A Stab at The Carnivore Diet

Slamming Muktuk | Robbing a Pride of Lions | Bureaucrats Have to Eat Too | Allow The Good Doctor to Restate Your Conclusions | Weight Loss | Stay Safe out There

 Photo by Lisovskaya/iStock / Getty Images

Photo by Lisovskaya/iStock / Getty Images

Slamming muktuk

The carnivore diet has become a bit of a fascination lately.

For me, the anecdotal evidence has more or less risen to the point of overwhelming positivity. The formula for its success seems like it might go something like this.

If you begin from a position of relative pathology, (depression, anxiety, arthritis, diabetes, autoimmunity) ANY shift away from processed food is going to reorient your metabolism in the direction of order.

 My favorite image on the internet: Click on the following link for a closer look at the complexity.   Recon 2, a virtual reconstruction of human metabolism

My favorite image on the internet: Click on the following link for a closer look at the complexity. Recon 2, a virtual reconstruction of human metabolism

Complex systems tend to function much more smoothly when they have few predictable inputs. Just imagine how easy it would be to 'gum up' a highly interrelated process such human metabolism with not only several hundred different inputs, (unending variety of food) but several dozen inputs that the system does not under any circumstance recognize as being food (processed food, fast food, additives, preservatives, HFCS, trans-fats, etc)

...complex systems do not have obvious one-dimensional cause-and-effect mechanisms, and that under opacity, you do not mess with such a system.
— Nassim Nicholas Taleb

In this context, metabolic, digestive, and autoimmune pathologies make perfect sense.

The skeptic in me initially thought, “Okay, the Inuit were probably slamming muktuk—which contains enough Vitamin C—and seal meat for a few centuries, but we also know that they consumed berries and also traded for a variety of other plant based foods throughout the year.

It’s also probably true that many of the transatlantic settlers died of scurvy both during and after their multi-month voyage, but a part of me thinks that this could be more complicated that we initially thought.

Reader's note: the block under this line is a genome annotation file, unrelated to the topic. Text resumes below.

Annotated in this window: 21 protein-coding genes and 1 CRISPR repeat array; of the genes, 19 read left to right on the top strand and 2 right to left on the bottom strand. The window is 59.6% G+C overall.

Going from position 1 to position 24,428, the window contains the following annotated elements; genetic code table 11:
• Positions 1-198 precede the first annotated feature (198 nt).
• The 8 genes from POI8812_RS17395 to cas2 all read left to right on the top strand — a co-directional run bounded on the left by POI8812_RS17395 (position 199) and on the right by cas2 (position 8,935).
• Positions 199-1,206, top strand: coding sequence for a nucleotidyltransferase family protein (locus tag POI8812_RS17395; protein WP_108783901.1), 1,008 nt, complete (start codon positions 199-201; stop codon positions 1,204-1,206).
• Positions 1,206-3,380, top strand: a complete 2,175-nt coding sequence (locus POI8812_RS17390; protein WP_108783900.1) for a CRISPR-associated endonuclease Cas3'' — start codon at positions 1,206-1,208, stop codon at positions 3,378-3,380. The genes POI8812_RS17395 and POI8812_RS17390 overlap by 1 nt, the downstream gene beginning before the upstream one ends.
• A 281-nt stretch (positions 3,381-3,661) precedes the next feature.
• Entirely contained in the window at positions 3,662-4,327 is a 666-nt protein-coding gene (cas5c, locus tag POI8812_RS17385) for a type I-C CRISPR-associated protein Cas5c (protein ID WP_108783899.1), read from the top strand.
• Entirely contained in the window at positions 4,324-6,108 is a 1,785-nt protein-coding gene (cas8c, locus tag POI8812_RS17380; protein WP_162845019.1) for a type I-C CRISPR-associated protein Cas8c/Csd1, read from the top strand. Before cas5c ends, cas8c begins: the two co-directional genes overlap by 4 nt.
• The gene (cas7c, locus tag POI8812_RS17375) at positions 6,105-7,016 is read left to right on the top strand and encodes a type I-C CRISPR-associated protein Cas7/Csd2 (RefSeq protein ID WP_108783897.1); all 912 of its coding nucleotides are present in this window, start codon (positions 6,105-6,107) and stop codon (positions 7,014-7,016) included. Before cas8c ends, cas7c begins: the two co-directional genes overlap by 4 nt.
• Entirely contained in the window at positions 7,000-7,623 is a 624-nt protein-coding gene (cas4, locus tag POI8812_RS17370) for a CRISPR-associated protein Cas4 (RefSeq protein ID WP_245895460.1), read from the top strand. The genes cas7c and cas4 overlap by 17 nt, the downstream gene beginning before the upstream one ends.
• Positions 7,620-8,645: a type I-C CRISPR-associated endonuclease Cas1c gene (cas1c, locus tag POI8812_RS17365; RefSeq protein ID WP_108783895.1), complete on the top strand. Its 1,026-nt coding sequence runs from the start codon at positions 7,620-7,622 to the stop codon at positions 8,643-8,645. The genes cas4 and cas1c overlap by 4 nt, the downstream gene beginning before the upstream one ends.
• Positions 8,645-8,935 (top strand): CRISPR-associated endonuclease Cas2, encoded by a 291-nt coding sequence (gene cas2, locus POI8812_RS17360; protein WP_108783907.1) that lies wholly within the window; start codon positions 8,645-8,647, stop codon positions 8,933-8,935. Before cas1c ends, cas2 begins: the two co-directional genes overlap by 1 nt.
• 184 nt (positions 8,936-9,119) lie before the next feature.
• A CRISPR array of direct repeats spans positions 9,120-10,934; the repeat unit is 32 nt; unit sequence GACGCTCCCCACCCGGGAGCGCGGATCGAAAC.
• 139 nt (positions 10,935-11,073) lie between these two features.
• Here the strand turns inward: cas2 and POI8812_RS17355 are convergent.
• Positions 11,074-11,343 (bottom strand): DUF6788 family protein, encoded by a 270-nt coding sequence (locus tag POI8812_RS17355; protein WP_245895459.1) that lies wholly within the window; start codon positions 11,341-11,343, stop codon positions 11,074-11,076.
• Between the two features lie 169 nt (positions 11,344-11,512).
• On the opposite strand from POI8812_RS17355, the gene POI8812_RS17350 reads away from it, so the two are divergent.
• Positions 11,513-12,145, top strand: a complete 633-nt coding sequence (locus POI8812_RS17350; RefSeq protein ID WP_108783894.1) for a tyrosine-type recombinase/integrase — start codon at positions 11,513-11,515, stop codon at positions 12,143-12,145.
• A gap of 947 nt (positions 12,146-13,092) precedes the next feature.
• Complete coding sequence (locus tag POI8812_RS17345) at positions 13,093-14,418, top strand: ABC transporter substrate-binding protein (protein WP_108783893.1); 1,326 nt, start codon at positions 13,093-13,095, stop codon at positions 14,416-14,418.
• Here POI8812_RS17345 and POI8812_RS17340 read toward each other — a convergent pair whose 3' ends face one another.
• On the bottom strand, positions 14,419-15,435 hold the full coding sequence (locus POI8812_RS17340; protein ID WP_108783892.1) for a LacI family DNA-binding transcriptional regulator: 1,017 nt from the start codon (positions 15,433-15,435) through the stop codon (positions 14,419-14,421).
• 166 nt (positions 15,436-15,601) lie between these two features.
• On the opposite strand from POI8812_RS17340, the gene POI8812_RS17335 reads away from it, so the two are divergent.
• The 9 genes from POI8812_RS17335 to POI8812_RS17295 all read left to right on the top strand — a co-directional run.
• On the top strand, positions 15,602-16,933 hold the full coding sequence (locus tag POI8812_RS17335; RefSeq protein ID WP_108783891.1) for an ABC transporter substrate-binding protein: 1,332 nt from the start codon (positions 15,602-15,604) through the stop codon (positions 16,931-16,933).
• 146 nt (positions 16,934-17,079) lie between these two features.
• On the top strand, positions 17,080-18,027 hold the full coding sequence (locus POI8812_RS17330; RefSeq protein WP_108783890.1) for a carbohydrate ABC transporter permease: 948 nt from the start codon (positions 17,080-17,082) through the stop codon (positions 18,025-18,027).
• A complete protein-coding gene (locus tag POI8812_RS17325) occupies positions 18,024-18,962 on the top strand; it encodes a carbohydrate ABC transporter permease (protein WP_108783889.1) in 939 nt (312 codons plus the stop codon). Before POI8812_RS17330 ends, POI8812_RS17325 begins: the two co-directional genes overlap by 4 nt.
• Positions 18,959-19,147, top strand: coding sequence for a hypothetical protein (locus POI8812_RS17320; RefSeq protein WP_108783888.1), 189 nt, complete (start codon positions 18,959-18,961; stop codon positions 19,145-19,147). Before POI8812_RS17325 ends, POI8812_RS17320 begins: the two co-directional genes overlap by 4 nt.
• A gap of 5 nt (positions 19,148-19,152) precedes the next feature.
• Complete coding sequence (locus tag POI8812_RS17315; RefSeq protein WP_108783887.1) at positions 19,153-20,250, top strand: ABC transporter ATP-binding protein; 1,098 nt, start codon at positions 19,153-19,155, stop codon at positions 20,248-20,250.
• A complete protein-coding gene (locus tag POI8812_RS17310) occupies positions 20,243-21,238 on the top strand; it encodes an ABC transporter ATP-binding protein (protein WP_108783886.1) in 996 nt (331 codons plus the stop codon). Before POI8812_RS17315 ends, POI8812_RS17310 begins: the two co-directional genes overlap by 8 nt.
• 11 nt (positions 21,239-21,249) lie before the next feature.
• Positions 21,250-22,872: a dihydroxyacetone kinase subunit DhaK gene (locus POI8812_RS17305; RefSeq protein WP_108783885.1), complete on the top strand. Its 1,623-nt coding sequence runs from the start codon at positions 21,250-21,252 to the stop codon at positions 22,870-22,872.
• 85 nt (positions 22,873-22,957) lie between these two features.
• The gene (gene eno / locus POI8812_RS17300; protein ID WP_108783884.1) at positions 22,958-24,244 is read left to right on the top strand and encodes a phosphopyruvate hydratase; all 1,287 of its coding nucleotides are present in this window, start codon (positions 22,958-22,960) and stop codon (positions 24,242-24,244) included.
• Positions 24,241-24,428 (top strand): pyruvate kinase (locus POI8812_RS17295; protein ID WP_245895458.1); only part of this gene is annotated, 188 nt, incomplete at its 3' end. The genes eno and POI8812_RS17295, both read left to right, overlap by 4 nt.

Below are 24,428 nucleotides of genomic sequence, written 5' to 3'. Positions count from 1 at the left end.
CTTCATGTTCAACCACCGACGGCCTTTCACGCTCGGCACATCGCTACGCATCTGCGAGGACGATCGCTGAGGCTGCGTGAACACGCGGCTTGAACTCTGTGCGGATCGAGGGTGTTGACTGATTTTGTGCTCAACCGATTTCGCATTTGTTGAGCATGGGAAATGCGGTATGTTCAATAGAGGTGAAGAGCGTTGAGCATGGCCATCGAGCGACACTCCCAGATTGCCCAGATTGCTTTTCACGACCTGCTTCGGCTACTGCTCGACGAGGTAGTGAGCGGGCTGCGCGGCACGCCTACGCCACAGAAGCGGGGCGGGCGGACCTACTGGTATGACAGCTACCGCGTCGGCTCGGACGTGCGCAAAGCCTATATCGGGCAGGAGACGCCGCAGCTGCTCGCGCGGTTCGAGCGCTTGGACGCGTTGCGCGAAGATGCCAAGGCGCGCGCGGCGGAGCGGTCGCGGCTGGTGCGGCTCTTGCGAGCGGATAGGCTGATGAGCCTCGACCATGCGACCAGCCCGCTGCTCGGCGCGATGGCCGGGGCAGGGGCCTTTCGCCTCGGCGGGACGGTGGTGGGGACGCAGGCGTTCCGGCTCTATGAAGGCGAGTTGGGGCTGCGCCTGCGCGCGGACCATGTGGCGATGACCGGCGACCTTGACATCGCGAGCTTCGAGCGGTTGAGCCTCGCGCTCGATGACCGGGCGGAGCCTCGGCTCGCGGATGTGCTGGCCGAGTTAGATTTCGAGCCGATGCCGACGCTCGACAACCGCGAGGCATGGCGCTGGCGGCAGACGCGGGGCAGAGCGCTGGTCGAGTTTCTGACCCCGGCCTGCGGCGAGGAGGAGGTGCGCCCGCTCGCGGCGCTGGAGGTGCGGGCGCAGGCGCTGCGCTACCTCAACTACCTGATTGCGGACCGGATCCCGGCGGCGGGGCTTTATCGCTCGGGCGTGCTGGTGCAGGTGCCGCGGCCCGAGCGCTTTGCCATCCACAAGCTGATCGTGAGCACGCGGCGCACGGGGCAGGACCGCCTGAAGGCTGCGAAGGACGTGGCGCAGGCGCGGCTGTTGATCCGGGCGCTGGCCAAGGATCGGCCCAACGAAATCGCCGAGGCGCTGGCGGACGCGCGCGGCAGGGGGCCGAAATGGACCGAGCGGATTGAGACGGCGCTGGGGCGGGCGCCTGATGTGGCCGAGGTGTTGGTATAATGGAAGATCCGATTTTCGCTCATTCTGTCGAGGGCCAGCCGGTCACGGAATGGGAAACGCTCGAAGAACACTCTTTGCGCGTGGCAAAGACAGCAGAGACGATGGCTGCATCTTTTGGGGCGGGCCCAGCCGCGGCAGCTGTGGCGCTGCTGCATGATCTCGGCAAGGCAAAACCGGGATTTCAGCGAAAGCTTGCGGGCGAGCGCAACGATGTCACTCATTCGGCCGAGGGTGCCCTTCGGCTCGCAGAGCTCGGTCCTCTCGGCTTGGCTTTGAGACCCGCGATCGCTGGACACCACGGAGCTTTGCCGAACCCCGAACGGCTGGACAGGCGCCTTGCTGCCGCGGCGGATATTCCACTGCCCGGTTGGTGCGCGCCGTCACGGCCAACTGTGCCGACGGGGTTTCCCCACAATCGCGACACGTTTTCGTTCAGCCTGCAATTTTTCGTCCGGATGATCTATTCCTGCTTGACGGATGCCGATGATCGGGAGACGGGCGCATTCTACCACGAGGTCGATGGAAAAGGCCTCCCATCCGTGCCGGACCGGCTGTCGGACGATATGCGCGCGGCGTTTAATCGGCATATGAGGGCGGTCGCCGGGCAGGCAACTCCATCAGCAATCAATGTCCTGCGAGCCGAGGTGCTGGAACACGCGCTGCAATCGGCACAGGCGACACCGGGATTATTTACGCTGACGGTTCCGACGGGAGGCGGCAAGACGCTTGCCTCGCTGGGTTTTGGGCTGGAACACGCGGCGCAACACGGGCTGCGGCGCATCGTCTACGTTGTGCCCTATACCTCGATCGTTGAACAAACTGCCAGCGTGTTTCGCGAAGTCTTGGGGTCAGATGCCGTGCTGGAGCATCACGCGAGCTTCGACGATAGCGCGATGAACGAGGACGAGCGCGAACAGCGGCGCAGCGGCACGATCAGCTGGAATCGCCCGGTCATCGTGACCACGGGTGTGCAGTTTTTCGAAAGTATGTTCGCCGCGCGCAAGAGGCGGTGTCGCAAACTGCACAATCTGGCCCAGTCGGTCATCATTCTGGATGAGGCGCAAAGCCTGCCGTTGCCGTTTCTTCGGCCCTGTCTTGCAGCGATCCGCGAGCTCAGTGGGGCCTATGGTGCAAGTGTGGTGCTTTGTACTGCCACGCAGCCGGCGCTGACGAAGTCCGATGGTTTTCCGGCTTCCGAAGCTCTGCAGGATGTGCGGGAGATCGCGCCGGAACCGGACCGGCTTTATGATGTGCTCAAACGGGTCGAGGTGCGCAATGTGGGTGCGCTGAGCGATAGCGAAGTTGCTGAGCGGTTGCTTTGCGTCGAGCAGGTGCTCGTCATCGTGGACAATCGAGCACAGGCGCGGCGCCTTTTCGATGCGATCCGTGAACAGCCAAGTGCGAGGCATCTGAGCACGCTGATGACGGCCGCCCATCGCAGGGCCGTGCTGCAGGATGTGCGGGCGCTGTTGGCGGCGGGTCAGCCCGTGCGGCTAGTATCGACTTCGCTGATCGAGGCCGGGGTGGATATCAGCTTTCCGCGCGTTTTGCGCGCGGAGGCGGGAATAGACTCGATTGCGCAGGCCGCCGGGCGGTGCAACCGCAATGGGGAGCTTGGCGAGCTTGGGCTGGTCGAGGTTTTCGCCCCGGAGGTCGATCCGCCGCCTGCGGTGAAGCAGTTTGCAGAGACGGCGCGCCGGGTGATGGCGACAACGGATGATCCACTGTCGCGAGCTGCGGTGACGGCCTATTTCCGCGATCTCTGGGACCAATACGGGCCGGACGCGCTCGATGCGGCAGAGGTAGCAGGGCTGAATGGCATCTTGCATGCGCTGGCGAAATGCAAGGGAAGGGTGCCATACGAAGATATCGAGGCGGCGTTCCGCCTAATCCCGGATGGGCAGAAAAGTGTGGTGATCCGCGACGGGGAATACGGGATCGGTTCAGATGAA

These numbers are debatable, but the generally accepted amount of time it takes for Vitamin C depletion to occur is 8-12 weeks. At this point, you may experience a loss of appetite, weight loss, fatigue, irritability, and lethargy. If left untreated, this can lead to swelling, poor wound healing, gum disease, shortness of breath, and depression. Then, you’ll show signs of jaundice, hemolysis, spontaneous bleeding, fever, neuropathy, and convulsions, which can lead to death.

While I’m certain that many sailors died of scurvy during the ‘Age of Sail’, I’m uncertain that all of the deaths attributed to the disease were in fact scurvy and only scurvy.

As early as 1492, Columbus took just over 8 weeks to cross the Atlantic.

It’s bizarre to consider that even though scurvy has been a well known disease process for thousands of years, that these individuals would not at least have been extra diligent about loading up on Vitamin C before they left.

Further to this, I’m also thinking, "If tens of thousands of people are really eating this way now, and they're finding success in the process, there must be an extremely high probability that”;

A) There is some as yet unknown mechanism at play that is preventing these people from reaching Vitamin C depletion. Further, there is data from the 1950’s suggesting that skeletal, cardiac, and smooth muscle in animals contains Vitamin C. So maybe it’s a simple as that.

B) Bacterial adaptations in the gut must happen on the order of hours or days, and not months or years. This has apparently been demonstrated to be true in laboratory settings.

Though at this point there is zero clinical data to demonstrate beyond a shadow of a doubt that this diet is 'healthy' over the long-term, there is a part of me that sees this in exactly the same light as I saw the paleo diet 7 years ago.

In other words, zero scientific evidence for its efficacy (safe some studies demonstrating ketosis treats epilepsy) but thousands of people implementing the 'principles' to excellent, and sometimes life saving effect. 

Today, no person who has done any amount of personal research into diet disputes that a paleo/real food template is the way to go.


Robbing a Pride of Lions

Evolution doesn't care about our beliefs regarding diet. Homo-sapiens evolved as hunters, foragers, and scavengers. To this day, tribesmen in Africa will outsmart a pride of feasting lions and steal their kill.